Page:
Why You *Can* Build a Smartphone.
In what was by far my most popular post of 2013, Why You Can’t Build A Smartphone, I explained why building a new smartphone platform was futile. Today, like any good author, I’m going completely contradict myself. Yes, it is possible to create a new smartphone platform. You just have to follow a few constraints.
Recent coverage of Google’s Project Ara modular smartphone made me think back to my webOS days.
Oh, we were so young and naive, thinking we could make a dent into the coming mobile platform duopoly (sorry MS). Palm, of course, had Handspring in it’s history. The Visor was the original modular mobile device with a Gameboy like swappable hardware port.
While at Palm (before we were HP) I pushed the idea of bringing back swappable hardware, though as more of a standard dock connector with kung-fu grip. Unfortunately it was infeasible when trying to compete in mass market carrier stores. The last thing the carriers wanted was more SKUs to manage when they were already killing us with the Droid. Customization would have come at the software level. A true hardware modular phone would be DOA.
All of that said, I think creating a new mobile platform, even one with modular hardware, is very doable today. There’s just a few constraints. It’s true you can’t create a new successful mainstream smartphone platform but if you are willing to compromise on a few things, there is plenty of room for new entrants.
What is a Smartphone Platform?
First let’s define our terms. A smartphone platform is:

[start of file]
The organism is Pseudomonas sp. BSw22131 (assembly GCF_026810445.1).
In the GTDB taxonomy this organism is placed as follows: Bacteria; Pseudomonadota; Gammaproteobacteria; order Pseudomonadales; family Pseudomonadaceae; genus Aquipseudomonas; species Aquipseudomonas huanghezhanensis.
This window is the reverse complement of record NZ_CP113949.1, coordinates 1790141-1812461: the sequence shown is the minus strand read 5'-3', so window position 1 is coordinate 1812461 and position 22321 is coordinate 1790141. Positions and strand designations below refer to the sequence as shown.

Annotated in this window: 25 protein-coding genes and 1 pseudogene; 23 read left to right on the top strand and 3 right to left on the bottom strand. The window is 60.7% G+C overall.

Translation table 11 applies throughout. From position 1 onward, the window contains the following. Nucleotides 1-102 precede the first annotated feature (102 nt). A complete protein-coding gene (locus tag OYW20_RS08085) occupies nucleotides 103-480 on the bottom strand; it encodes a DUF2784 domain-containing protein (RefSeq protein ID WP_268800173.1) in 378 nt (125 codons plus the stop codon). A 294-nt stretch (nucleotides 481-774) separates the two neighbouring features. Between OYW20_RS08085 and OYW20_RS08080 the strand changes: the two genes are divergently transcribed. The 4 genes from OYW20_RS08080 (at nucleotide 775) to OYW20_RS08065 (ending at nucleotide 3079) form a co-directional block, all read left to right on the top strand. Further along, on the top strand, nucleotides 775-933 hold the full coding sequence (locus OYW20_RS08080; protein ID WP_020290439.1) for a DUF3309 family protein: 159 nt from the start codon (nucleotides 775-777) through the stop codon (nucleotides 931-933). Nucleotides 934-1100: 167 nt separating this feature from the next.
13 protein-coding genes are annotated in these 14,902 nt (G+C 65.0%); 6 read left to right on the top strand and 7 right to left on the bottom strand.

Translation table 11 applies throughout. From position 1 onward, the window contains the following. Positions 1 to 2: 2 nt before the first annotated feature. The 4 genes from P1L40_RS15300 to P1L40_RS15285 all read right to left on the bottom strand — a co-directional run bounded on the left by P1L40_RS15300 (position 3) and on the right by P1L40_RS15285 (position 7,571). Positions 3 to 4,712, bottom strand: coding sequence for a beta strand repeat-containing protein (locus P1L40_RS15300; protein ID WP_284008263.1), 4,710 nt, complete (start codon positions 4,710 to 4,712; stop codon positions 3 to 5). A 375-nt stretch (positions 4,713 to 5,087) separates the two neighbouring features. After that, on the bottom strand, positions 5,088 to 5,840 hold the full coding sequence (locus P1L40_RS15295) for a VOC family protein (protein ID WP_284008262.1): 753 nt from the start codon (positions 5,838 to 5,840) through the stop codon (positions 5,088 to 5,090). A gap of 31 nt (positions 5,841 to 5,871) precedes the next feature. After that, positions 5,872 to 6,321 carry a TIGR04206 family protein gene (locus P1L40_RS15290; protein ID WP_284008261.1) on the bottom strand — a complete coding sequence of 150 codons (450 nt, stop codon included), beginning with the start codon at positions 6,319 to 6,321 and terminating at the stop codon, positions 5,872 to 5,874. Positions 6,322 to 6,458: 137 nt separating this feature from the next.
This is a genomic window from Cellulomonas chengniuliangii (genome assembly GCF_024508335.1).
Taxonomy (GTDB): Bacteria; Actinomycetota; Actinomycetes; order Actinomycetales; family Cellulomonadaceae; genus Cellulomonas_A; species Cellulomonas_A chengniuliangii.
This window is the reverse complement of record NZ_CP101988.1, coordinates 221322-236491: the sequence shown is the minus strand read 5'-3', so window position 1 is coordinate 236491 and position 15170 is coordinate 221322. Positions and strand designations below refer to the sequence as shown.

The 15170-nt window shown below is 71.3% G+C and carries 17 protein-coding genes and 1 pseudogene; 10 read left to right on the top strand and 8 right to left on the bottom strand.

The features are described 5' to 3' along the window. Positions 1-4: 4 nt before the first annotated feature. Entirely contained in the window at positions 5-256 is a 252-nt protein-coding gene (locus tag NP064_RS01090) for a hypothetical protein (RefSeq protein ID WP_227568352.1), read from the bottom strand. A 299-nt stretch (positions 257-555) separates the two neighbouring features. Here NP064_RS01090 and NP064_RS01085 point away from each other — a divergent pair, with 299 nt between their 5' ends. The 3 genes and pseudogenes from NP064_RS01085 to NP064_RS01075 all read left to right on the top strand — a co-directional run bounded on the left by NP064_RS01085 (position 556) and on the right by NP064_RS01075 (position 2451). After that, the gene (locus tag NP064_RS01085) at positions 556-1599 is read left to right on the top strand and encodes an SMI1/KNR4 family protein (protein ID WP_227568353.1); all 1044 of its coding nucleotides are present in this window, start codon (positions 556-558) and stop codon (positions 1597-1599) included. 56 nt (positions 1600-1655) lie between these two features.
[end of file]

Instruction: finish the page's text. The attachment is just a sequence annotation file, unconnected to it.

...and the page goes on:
Nailing all of these is required to be a successful smartphone platform today. As you can imagine, this is practically impossible to do from scratch. Smartphones are now a rich man’s game. You must be prepared to spend upwards of a few billion dollars a year just to have a seat at the table. Only a crazy person with too much cash would try it. Come on Larry!
However, smartphones ain’t what they used to be. Android, the open source project, (AOSP) is a good core with excellent driver support from chipset vendors. The flood of cheap Chinese phones means there are a bunch of factories who would love to make a device for you. Factories that can handle orders smaller than a million per run.
All of this means that if you are willing to compromise on one or more of the points above you can make money. It won’t be a ‘smartphone platform’ in the traditional sense and you won’t make billions, but you can still be profitable. Success doesn’t have to mean taking a 10% share of the global market. There are other ways to make money.
The key is to not build a smartphone, but rather a device built with smartphone components. It may still effectively be a smartphone (just as smartphones are effectively handheld computers); but don’t call it a smartphone. There are lots of markets underserved by current smartphones.
Here’s a few approaches:
The big question is: who would want a modular phone? That is the wrong question to ask. The right question is: who would want a modular device built out of phone parts. I think the answer is: a lot of people.
Don’t think of Ara as mass customization. Very few people want an everyday phone with swappable parts. However a lot of people would like a custom non-phone device built on a production run of 1.
Some things we could build with an Ara device:
Ara isn’t a PC. Don’t think in terms of upgrading RAM or graphics cards. Those are red herrings, like communism.
The value of Ara is building something completely different out of smartphone parts. This is already happening with smaller runs of custom Android devices (in the 100k range). Ara will let you build a custom device with a unit scale of one. Ara is the democratization of smartphone technology taken to it’s inevitable conclusion.
So you can take your mega-smartphone platforms to the bank. I’ve got a tricorder to build.